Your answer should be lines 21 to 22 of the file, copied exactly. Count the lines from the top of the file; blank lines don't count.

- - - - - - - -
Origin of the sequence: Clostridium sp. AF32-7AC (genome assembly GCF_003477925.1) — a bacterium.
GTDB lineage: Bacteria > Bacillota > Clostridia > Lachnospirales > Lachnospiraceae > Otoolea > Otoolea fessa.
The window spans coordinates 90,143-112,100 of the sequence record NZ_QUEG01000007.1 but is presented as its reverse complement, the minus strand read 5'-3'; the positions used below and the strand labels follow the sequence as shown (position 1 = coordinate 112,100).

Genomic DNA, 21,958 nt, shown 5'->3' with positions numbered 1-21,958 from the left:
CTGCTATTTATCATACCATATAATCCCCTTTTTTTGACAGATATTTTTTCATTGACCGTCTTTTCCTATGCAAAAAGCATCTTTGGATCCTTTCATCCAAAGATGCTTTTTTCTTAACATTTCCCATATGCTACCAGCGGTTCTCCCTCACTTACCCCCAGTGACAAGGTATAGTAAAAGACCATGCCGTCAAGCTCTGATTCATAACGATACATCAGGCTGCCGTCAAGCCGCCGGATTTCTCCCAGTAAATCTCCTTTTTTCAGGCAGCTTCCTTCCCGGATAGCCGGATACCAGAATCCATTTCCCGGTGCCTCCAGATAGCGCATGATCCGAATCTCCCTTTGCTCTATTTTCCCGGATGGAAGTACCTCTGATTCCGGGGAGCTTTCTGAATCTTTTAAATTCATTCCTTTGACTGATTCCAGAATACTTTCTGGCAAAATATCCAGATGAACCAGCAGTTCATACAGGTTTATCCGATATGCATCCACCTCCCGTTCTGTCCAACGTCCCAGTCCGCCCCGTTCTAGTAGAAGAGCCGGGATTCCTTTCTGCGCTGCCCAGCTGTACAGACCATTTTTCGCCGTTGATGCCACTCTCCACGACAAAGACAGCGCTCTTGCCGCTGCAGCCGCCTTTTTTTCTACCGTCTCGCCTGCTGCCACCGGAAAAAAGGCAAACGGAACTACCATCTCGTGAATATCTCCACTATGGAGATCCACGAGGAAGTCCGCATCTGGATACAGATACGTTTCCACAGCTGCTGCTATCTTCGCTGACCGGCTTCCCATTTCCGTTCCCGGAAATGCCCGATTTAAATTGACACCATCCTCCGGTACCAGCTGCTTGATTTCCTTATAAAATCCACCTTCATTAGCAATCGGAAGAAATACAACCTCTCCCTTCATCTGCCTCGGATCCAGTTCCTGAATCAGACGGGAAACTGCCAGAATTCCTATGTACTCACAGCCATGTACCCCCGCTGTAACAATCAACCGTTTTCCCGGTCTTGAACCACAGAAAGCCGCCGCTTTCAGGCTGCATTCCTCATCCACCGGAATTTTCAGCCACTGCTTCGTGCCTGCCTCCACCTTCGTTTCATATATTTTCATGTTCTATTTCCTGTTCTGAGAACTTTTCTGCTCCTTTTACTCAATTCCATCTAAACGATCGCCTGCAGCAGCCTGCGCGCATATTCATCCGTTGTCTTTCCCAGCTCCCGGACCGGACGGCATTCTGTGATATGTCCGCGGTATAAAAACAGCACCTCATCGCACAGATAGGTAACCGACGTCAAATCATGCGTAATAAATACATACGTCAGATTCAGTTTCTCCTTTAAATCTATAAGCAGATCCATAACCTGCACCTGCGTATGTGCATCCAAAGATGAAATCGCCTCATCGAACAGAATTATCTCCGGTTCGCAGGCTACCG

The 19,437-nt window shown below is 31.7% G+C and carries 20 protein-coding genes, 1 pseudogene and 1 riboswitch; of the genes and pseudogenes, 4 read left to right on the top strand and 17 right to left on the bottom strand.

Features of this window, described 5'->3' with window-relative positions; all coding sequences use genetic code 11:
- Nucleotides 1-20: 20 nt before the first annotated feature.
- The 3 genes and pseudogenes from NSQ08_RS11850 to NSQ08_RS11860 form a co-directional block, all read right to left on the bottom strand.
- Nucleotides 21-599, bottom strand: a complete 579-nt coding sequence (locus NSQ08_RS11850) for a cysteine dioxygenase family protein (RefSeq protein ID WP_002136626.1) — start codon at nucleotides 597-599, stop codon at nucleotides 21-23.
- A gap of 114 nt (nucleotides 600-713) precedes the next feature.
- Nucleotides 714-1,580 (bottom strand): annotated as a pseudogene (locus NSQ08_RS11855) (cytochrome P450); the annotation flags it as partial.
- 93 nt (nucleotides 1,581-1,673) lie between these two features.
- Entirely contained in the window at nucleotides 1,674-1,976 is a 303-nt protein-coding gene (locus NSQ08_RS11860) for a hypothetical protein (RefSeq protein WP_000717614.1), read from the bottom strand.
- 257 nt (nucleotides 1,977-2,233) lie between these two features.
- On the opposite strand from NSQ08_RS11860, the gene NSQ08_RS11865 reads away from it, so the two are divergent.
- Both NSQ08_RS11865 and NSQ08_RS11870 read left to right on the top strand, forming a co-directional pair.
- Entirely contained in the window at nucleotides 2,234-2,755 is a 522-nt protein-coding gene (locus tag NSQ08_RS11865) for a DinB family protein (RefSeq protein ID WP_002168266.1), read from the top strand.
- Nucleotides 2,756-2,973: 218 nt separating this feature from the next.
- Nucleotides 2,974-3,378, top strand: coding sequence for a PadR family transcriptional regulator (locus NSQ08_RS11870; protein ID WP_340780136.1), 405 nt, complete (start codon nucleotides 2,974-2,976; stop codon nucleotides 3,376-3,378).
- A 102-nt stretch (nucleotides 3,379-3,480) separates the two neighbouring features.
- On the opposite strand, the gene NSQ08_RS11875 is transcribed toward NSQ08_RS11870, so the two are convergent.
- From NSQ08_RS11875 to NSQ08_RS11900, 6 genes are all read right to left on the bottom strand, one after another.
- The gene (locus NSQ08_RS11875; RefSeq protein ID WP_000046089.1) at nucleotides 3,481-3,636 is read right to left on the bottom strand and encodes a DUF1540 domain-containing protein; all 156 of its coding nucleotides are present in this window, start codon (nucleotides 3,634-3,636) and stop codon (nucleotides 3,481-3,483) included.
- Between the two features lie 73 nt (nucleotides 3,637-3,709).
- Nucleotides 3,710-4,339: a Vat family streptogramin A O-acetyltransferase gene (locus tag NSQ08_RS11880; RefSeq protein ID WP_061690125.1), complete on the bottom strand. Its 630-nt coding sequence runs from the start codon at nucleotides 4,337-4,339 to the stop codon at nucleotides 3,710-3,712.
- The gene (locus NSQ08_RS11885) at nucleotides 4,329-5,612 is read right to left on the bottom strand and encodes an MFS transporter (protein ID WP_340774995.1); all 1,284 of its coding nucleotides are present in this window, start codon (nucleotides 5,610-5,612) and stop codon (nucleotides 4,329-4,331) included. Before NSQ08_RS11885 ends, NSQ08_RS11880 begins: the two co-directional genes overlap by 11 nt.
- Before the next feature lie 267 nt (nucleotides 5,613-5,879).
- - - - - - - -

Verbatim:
- A 102-nt stretch (nucleotides 3,379-3,480) separates the two neighbouring features.
- On the opposite strand, the gene NSQ08_RS11875 is transcribed toward NSQ08_RS11870, so the two are convergent.